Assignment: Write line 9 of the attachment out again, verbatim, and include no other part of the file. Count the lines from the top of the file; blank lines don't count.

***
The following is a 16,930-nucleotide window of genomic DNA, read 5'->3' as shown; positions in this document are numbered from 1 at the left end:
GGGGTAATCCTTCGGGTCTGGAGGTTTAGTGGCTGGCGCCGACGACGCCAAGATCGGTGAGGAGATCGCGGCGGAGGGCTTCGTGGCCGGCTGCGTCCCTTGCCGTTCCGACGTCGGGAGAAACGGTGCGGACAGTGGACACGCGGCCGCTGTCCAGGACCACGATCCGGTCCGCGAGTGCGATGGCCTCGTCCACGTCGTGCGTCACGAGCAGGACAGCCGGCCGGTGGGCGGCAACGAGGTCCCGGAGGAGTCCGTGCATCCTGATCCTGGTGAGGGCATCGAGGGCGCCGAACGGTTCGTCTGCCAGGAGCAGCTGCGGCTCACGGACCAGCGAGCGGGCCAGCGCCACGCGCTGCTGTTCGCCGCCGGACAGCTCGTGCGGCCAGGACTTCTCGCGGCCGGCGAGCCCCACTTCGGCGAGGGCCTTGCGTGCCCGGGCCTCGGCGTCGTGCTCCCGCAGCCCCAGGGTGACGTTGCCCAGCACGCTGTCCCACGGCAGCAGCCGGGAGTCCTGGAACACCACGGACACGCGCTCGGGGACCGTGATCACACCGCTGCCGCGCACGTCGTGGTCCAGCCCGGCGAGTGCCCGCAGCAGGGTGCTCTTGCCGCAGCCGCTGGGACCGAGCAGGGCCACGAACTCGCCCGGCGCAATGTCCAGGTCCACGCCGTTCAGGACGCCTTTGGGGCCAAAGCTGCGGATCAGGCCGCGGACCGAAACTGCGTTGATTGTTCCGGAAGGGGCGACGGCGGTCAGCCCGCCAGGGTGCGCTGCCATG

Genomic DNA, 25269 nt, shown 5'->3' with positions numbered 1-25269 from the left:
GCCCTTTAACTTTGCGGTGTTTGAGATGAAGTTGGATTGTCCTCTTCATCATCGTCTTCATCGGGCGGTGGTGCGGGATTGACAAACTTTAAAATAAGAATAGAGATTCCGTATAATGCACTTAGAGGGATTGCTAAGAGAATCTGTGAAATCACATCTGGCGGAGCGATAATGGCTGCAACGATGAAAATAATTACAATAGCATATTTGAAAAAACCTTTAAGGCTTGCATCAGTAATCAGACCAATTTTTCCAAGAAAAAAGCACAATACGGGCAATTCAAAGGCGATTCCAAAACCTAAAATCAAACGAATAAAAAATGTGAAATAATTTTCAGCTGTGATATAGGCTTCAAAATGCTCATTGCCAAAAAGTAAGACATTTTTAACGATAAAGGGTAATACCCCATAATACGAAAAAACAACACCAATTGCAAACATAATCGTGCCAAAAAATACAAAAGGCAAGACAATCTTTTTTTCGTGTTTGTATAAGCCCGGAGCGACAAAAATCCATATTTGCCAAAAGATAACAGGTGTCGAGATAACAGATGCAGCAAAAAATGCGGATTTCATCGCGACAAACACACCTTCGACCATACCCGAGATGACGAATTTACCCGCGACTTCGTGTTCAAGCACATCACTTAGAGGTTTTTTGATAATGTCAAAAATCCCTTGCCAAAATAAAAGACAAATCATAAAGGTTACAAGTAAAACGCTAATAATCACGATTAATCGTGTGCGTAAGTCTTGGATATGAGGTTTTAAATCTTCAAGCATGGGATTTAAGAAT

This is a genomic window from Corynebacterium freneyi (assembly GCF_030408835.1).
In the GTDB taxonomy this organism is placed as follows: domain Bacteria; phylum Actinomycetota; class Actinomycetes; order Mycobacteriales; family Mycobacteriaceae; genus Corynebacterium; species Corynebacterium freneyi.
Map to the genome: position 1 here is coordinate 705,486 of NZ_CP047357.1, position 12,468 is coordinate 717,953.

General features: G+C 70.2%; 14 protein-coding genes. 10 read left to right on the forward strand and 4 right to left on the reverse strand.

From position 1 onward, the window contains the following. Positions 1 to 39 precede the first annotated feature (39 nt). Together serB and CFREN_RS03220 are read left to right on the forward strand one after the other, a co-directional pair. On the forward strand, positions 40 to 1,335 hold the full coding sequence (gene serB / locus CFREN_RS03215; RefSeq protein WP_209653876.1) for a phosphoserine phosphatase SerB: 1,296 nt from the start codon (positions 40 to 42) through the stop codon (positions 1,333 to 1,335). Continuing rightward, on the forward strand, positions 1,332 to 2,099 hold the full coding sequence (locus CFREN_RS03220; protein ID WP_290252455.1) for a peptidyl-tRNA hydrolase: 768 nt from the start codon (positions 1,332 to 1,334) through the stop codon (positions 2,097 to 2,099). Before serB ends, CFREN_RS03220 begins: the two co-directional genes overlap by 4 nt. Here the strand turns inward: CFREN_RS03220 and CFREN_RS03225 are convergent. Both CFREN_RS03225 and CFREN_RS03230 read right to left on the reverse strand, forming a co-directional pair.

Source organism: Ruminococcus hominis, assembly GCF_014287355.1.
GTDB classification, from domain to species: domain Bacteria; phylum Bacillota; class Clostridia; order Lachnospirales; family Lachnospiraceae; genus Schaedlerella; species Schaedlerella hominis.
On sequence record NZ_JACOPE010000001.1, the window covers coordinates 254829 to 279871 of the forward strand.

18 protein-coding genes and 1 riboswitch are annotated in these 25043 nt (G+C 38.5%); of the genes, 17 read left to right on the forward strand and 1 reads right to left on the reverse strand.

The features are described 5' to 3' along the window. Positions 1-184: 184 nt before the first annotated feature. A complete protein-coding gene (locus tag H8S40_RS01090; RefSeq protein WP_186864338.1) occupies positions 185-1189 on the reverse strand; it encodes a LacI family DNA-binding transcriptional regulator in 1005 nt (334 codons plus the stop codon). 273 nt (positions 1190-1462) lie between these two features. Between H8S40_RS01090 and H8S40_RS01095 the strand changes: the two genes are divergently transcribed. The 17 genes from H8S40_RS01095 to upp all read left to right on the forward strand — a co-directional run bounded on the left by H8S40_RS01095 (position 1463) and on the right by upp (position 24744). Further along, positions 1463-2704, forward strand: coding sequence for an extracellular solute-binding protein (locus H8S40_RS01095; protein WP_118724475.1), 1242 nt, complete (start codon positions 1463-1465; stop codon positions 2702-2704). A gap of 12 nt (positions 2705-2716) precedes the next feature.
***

From position 1 onward, the window contains the following. Positions 1 to 39 precede the first annotated feature (39 nt). Together serB and CFREN_RS03220 are read left to right on the forward strand one after the other, a co-directional pair. On the forward strand, positions 40 to 1,335 hold the full coding sequence (gene serB / locus CFREN_RS03215; RefSeq protein WP_209653876.1) for a phosphoserine phosphatase SerB: 1,296 nt from the start codon (positions 40 to 42) through the stop codon (positions 1,333 to 1,335). Continuing rightward, on the forward strand, positions 1,332 to 2,099 hold the full coding sequence (locus CFREN_RS03220; protein ID WP_290252455.1) for a peptidyl-tRNA hydrolase: 768 nt from the start codon (positions 1,332 to 1,334) through the stop codon (positions 2,097 to 2,099). Before serB ends, CFREN_RS03220 begins: the two co-directional genes overlap by 4 nt. Here the strand turns inward: CFREN_RS03220 and CFREN_RS03225 are convergent. Both CFREN_RS03225 and CFREN_RS03230 read right to left on the reverse strand, forming a co-directional pair.